KUALA LUMPUR (Sept 25): The Evergrande Real Estate Group debt problem will not have a major impact on “the financial health and operations” of Country Garden Holdings Co Ltd in Malaysia, a number of analysts “monitoring the situation” told The Edge Malaysia this week.
A head of research at a local investment bank told the weekly that any impact “will be short term in nature and only affect the appetite of the Mainland Chinese for properties, and not the health of the financial system itself”.
“From early September, when the Evergrande issue came out, the sentiment of buyers from China and Hong Kong has been affected. Since they are less likely to buy properties in China and Hong Kong, they are also less likely to buy overseas properties,” said the head of research added.
“However, projects that have already been partly sold should not have an issue. Any sentiments affected should be short term,” he added.
There are fears that from the debt crisis at Evergrande will have a “contagion effect” on Country Garden but a “former official” at Country Garden told The Edge that “unlike Evergrande, the group is much more conservative”.
“From the onset, when we planned Forest City, we set out that we would only reclaim the land when there was sufficient demand for it. The whole approval site is much bigger than what has been reclaimed so far, and the project horizon is very long.
“Therefore, from the start, we knew that we would go through economic cycles and change of policies,” said the former official.
Country Garden is the developer of the mega Forest City project in Johor -- a joint venture with Kumpulan Prasarana Rakyat Johor Sdn Bhd and the Sultan of Johor Sultan Ibrahim Sultan Iskandar through Esplanade Danga 88 Sdn Bhd.
It involves a 30-year planned development area of 30 sq km and the developers have “the right for land reclamation development of four islands with an area of about 20.05 sq km”.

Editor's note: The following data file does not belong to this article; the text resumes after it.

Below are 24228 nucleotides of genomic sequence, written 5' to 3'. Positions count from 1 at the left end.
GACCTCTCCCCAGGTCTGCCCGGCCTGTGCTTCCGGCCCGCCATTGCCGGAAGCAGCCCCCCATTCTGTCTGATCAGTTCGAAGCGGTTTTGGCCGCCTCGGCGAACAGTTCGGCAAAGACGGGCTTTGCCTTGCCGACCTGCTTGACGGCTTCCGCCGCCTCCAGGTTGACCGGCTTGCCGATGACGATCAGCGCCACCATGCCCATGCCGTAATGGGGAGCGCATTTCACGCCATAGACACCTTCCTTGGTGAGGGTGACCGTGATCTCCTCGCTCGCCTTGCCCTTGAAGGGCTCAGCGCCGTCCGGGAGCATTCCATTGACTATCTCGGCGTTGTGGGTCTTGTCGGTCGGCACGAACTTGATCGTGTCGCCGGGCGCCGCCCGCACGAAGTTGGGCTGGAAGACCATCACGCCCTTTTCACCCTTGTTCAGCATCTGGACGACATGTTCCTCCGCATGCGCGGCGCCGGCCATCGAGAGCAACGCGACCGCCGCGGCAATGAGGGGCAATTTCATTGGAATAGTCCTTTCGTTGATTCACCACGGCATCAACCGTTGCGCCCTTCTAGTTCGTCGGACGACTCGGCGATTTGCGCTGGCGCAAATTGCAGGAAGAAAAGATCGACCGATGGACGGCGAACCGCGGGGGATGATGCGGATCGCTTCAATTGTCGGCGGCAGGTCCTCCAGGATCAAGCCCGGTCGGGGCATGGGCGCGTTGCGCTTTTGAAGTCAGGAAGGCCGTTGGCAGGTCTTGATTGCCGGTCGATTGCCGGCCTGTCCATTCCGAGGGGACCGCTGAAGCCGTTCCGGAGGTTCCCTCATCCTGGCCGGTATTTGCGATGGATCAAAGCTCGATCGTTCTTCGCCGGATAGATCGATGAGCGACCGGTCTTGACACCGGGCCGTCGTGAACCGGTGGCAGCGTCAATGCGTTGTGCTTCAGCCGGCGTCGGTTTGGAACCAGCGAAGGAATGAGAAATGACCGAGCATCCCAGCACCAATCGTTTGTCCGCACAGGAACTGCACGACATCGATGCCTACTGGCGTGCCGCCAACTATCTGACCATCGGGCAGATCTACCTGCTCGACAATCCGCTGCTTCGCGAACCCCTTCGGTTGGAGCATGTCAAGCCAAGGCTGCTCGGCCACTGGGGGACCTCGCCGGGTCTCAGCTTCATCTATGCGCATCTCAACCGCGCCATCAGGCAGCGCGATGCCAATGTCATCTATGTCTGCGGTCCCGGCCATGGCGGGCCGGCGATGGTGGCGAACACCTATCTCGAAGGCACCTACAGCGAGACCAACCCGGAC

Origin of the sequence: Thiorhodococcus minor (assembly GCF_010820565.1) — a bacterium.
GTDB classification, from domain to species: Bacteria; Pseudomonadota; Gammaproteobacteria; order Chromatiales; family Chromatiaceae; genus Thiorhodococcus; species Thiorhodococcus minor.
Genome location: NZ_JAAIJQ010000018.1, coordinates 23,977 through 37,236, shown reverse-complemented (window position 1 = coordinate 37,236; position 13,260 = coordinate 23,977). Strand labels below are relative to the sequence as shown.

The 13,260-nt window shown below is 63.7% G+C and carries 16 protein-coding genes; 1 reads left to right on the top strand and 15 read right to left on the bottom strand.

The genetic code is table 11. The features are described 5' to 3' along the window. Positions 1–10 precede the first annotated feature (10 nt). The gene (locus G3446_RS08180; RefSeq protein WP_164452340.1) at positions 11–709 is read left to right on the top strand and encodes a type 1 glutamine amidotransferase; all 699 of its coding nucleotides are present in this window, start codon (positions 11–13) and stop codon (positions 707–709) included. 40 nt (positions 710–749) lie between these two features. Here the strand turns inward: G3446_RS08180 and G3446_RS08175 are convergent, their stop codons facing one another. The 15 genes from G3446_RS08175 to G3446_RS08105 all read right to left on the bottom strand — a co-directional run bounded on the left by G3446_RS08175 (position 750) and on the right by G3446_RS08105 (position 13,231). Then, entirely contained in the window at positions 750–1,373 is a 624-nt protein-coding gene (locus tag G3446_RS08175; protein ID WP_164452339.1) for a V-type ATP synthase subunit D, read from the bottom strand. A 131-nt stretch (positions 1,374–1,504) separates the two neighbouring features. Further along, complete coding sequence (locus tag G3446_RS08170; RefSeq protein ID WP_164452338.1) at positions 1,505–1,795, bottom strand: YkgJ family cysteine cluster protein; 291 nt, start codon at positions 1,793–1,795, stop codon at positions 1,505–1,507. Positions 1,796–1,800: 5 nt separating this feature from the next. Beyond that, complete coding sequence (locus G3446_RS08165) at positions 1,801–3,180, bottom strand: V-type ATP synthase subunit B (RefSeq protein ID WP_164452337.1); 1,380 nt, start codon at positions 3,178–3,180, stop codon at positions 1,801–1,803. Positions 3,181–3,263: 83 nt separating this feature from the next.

“When the oversupply of high-rise and high-end residential units in Johor became apparent, the group pivoted towards developing properties to create industries in Forest City, as it was quite clear that it wouldn’t be sustainable to only focus on residential properties,” the weekly reported the former official saying.
RAM Ratings analyst Karin Koh is of the view that Country Garden is one of the major and financially stronger developers.
“The rating of its Malaysian subsidiary, which reflects the credit profile of Country Garden, remains intact at AA3(s)/stable,” said Koh. Country Garden also has financing facilities with local banks to fund its projects in Malaysia.
As for the issue of the net gearing ratio, the former official at Country Garden revealed that the group “had always taken prudent measures such as limiting its net gearing ratio to just 70%” despite the Chinese goverment allowing up to 100%, “to ensure that the group is never caught in a liquidity crunch”.
“Evergrande has always been one of the more aggressive players. Its risk profile has always been extreme. There was a mounting debt mismatch, and when the Chinese regulations changed, it got caught,” said the former official.
The Evergrande “meltdown” will have an effect on investors’ confidence in the China’s real estate market as well as its financial system as a lot of the banks there are exposed to the group, added the former official.
“If there is a default by Evergrande, it will affect China’s property market.”
Read the full report in this week’s The Edge Malaysia
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